Drawing on research from around the advanced world, Daniel Pink outlines six fundamentally human abilities that are essential for professional success and personal fulfillment - and reveals how to master them.
From a laughter club in Bombay to an inner-city high school devoted to design, to a lesson on how to detect an insincere smile, A Whole New Mind takes listeners to a daring new place, and offers a provocative and urgent new way of thinking about a future that has already arrived.
©2005 Daniel H. Pink; (P)2008 Audible, Inc.
"Thought-provoking moments abound." (Publishers Weekly)
"This book is a miracle. Completely original and profound." (Tom Peters)
"For soon-to-be liberal arts graduates, it makes an encouraging graduation gift." (Newsweek)
"This is one author who knows how to narrate. Pink has excellent pacing, diction, and tone." (AudioFile)
Daniel Pink does a great job explaining left and right brain functions, and provides challenging thoughts to his readers. His examples as well as recommendations for further reading are good. What I missed in the book was a proper discussion on the question whether the brain is changeable at an older age versus "hardwired" with little opportunity for change after youth. I also got a little tired of the apparent need of Daniel Pink to make the case for right brain dominance, and his use of (in my opinion very superficial) quantifications to try to make his point, as he probably thinks this would appeal to "left brainers". Other than that, a highly enjoyable book in all.
Daniel Pink has written a helpful book on the Right/Left Brains. He argues that in the new economy individuals will need to access both sides to assure working success. He does a great job in making his case and informing the general reader. If you have already in the area, this book may be too basic. If you are just starting out, it will attract your interest.
Readers might also look for Norman Doidge's "The Brain taht Changes Itself" for futher reading.
As a web designer and communications grad student, I loved the promise of Pink's assertion that those who are able to think creatively will thrive in the conceptual age. While it might be a bit overly optimistic, I think he's right on track with the millennial generation of students who feel empowered to not only express themselves, but to indeed change the world.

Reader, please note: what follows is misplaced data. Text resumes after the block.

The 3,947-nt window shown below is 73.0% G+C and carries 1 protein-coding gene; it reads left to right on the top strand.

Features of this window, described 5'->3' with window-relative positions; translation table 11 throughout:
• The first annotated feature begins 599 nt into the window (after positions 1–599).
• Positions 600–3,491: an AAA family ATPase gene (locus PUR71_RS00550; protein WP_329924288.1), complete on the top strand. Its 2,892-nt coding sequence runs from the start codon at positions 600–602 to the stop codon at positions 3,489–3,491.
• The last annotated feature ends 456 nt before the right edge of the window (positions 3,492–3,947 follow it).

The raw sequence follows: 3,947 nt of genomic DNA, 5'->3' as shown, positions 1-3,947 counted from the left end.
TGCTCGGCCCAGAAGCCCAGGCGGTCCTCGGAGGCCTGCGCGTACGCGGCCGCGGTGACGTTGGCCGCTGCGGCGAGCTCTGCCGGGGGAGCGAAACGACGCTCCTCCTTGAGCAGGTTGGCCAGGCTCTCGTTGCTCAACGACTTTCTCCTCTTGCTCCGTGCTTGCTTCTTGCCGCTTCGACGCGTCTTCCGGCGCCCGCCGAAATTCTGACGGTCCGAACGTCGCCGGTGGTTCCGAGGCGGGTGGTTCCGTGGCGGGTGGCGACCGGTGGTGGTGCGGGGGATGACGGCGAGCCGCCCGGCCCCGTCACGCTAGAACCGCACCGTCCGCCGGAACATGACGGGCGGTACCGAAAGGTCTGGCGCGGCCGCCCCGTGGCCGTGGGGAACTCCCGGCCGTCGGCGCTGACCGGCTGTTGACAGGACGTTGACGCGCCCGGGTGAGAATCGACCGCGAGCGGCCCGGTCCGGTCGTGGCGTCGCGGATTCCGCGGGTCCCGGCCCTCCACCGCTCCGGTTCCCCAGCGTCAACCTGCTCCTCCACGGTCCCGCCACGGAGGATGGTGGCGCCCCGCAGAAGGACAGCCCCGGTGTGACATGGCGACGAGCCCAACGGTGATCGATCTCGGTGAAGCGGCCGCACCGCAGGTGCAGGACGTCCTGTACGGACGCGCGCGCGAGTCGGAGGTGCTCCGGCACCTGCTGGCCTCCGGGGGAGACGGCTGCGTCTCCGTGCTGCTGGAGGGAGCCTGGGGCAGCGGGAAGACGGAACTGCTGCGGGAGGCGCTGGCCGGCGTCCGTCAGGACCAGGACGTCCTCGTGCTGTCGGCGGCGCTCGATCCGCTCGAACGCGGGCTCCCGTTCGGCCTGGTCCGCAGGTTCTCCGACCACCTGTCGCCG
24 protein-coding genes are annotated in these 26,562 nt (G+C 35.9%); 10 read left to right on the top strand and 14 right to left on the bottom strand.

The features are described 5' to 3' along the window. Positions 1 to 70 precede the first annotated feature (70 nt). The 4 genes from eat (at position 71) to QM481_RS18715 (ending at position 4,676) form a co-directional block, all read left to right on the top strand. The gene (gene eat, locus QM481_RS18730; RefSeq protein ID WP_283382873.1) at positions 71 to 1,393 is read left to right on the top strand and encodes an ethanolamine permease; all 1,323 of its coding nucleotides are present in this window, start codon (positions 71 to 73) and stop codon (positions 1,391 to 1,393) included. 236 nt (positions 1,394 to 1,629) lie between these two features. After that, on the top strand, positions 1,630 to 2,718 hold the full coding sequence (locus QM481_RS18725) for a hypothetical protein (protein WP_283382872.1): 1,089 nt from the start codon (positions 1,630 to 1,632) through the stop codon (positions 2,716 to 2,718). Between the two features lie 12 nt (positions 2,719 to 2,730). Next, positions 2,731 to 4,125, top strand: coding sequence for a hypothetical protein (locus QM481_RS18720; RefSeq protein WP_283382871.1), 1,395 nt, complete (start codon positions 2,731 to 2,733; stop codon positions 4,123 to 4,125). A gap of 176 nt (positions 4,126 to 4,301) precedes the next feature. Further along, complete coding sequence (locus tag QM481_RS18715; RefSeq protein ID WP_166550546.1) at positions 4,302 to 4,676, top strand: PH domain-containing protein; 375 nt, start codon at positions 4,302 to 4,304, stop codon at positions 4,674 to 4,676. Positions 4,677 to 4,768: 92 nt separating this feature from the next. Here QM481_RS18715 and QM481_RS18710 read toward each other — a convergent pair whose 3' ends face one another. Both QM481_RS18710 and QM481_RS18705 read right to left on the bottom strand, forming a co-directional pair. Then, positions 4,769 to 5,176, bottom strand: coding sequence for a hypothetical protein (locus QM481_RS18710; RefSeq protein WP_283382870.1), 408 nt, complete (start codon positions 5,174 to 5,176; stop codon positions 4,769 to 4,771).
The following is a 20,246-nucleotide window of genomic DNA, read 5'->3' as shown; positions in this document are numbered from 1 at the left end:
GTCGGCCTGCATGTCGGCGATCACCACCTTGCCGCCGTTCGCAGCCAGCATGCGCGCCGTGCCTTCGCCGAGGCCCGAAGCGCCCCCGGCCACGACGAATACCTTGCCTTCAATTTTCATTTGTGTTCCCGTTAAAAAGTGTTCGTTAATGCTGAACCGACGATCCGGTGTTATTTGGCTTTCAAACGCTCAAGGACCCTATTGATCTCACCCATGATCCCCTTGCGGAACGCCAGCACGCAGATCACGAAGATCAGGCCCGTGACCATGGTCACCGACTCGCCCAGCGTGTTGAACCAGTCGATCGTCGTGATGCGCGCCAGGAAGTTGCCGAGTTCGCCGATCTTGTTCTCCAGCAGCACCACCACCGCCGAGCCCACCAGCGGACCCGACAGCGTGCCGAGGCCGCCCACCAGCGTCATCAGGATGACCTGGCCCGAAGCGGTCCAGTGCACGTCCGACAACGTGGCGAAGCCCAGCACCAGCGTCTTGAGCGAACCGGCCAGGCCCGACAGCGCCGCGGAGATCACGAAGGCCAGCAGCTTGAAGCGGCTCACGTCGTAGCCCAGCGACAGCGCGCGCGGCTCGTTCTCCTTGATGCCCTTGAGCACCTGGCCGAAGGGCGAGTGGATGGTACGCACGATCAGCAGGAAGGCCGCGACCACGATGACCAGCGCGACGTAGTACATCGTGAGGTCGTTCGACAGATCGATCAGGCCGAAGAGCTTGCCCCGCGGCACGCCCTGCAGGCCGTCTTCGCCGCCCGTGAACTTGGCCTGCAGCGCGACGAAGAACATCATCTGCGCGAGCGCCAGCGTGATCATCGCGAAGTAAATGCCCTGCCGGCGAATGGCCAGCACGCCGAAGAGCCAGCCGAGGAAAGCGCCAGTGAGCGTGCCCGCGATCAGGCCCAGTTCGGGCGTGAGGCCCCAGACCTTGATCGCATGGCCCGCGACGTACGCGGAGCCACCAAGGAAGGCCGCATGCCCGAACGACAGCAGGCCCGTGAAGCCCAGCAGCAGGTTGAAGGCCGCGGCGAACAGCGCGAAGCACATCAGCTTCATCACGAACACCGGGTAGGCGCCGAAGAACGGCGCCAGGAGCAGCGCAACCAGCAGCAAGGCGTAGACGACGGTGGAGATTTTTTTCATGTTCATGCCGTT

Imagine living in a world where people used their whole brain. According to Daniel Pink, that's just what's happening. Pink explains beautifully why and how our world is changing from the long-time belief that linier left-brain thinking is better, to valuing the creative, outside-of-box, right-brain thinkers. Pinks explains that left-brain MBA's are being replaced by computers and more cost effective out-sourcing. BFA's (bachelors of fine arts) are now in high demand. Creativity is not something easily replace by a computer or out-sourced. While linier thinking is and will always be important, companies are looking for solutions-thinkers, and that's whole-brain. Pink's book is a must read if you want to stay competitive in today's market.
Very inspirational and entertaining. Got me thinking to the extent that I now am planning a project that I have thought about for quite some time. By using my RIGHT brain it will definitely be a success.
I loved the book and heard it twice in two weeks.
Well done Mr Pink
i really liked the book and what it proposes and could have kepr on reading for even longer though if more applicable exampkes were shared, not hust saying what to do but exemplifying with short insightful stories.
I've read several books on this general topic and found Mr. Pink to have a more practical and meaningful approach. The illustrations and data driven story of the changing cultural and economic landscape provides useful insight into this new age.
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